For me, this match comes down to two things: Del Potro’s serve and Del Potro’s backhand. If both are working, he will win. If either one is faulty, then Sascha is likelier to prove too tough with his well-rounded game. I’m giving Del Potro the small edge, although I won’t be surprised if he can’t match his effort against Rublev, which would leave Sascha the beneficiary and likely winner.

Prediction: Del Potro wins in three sets

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2017 Shanghai Rolex Masters Preview

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Nadal, Federer Lead Field

The ATP World Tour makes one of its final two Masters stops for the season in Shanghai this week for the Shanghai Rolex Masters. Defending champion Andy Murray is not here to defend the title as he sits out the remainder of the season to recover from a string of injury problems. Rafael Nadal leads this year’s field as the top seed and is fresh off winning the title at the China Open on Sunday over Nick Kyrgios. Roger Federer hits the courts for his first tour stop since the U.S. Open. Fed did participate in the Laver Cup a few weeks ago, so he shouldn’t be entirely rusty.

Surprisingly, this has been one of the least successful stops for both players throughout their careers. Nadal has never won the title in seven trips to Shanghai. His best finish was making the final in his first year in Shanghai back in 2009. Federer won the title in 2014, but has only made one other final at this event (2010) in five visits. Both Nadal and Federer were first-up losers the last time they visited Shanghai with Nadal losing to Viktor Troicki last year and Federer dropping his opener to Albert Ramos-Vinolas in 2015.

Following Nadal and Federer in the seeded field are Alexander Zverev, Marin Cilic, Dominic Thiem, Grigor Dimitrov, Pablo Carreno Busta and David Goffin to round out the top eight. Among those players, Cilic and Goffin have the best finishes with each making one quarterfinal in Shanghai in their careers. Zverev makes his second appearance at this tournament, making the round of 16 last year. Cilic is just 5-7 in Shanghai with first-up losses in two of the last three years. Both Thiem and Dimitrov have never been past the second round and PCB is 0-1 with a loss last year in his lone trip.

Lower Seeds Yield More Experience

The remainder of the seeded field has more experience and success at this event. That is highlighted by 9th seed Roberto Bautista Agut who made the final in 2016. That was his best showing after going just 3-2 the two prior years. Sam Querrey is the 10th seed and he arrives with a 3-5 record in Shanghai and a loss in his only match since the U.S. Open. Kevin Anderson and John Isner are both 7-7 all-time at this tournament, seeded 11th and 12th respectively. Anderson’s best run was a quarterfinal finish in 2015, while Isner has never been past the round of 16. Rounding out the final seeds are Nick Kyrgios at 13, Jack Sock, Lucas Pouille and Juan Martin Del Potro.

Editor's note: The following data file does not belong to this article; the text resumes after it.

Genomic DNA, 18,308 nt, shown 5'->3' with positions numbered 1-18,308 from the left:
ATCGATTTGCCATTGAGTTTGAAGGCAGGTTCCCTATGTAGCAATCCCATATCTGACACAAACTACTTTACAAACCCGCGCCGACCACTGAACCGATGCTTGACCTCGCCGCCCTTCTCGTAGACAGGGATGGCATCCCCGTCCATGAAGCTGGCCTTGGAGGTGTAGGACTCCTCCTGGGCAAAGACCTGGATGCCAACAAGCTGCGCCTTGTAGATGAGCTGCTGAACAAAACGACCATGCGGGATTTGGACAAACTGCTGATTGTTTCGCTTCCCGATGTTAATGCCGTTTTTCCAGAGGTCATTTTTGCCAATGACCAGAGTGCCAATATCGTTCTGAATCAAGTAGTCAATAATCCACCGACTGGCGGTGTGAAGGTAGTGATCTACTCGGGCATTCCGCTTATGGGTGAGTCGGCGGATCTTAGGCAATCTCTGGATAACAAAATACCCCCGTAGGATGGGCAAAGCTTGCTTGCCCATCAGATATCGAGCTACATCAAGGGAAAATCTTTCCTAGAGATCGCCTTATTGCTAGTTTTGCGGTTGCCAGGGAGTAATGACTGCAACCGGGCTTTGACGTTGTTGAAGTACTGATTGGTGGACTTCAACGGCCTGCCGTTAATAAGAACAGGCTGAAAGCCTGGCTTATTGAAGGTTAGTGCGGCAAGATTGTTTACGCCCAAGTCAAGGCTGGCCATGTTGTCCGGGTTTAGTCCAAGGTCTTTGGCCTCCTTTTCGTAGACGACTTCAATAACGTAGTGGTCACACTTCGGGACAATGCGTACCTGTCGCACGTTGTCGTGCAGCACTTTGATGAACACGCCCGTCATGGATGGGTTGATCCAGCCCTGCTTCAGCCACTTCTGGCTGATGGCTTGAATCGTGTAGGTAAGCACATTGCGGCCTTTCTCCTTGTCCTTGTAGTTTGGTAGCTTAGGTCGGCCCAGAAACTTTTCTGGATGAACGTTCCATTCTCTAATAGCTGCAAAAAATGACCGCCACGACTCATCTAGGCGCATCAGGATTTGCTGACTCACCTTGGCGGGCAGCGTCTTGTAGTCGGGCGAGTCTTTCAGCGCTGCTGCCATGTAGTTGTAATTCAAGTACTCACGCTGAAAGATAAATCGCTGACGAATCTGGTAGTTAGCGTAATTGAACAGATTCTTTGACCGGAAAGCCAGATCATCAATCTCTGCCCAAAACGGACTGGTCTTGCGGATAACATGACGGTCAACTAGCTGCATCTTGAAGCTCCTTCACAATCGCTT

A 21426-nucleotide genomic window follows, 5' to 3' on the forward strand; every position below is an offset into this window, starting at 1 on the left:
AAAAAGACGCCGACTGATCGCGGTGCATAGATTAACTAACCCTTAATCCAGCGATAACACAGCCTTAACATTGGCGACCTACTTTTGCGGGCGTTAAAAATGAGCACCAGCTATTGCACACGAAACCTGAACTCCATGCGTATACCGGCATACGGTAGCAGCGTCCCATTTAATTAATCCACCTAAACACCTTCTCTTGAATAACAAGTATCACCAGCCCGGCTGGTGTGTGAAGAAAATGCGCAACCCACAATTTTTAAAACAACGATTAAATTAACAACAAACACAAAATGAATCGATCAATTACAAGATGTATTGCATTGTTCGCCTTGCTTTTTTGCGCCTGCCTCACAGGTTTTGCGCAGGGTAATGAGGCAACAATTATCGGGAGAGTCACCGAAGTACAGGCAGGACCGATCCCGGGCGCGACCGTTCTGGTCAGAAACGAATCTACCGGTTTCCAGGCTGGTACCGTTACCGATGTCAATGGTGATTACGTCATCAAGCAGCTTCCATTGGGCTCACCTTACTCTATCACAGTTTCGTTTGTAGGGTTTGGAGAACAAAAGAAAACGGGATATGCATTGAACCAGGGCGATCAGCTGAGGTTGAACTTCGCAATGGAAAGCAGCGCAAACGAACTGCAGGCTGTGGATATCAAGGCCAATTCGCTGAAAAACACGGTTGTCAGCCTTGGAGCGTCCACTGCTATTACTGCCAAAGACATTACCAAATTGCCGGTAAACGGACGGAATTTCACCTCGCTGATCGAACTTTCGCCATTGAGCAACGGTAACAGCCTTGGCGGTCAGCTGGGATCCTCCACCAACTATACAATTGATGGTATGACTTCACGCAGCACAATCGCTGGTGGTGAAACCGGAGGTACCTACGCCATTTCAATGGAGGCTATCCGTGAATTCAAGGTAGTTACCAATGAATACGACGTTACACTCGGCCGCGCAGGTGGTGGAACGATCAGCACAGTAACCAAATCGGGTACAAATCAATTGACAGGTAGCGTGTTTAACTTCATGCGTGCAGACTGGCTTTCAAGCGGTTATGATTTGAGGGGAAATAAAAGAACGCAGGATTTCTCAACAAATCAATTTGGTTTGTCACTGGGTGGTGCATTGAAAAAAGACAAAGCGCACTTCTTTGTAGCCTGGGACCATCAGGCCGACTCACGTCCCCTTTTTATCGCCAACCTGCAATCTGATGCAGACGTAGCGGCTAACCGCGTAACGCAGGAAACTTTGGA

Kyrgios comes in off a good run in Beijing that ended with a flop against Nadal in the final on Sunday where he lost 6-2, 6-1. Kyrgios made the quick trip to Shanghai to play doubles on Monday with Pouille, so I would watch out for the potential for burnout for the Aussie this week. Sock made the quarterfinals in 2016 and sports a 6-3 record in Shanghai. Pouille’s best finish was making the round of 16 last year, while Del Potro is a one-time finalist in 2013. The Argentine won his opening match against Nikoloz Basilashvili on Monday. That marked DelPo’s first win in Shanghai since that 2013 title run.

Early Bird Specials

Upsets are hit and miss in Shanghai as far as the seeds in their first matches. Last year, six seeds dropped out in their openers. 2015 however saw just two seeds lose early, but 2014 saw seven seeds go one and done. If you travel back to 2013, you also saw just two seeds lose early on. So if it is an odd-even year type of split, there could be fewer upsets among the seeds this year. Regardless, a top four seed has been taken down three straight years, so that is a trend to watch.

Here’s a look at the seeds who could be in trouble early this year with 9th seed Roberto Bautista Agut already falling victim to the upset bug.

4. Marin Cilic
This is a tricky opener for Cilic. The Croat made a deep run in Tokyo last week, but got bageled in his final set loss to Adrian Mannarino in the semifinals. He will face Kyle Edmund who already has a match under his belt in Shanghai. The Brit beat Jiri Vesely in straights to start on Sunday. Given that Cilic has lost two of his last three openers in Shanghai, this does carry legit upset possibilities.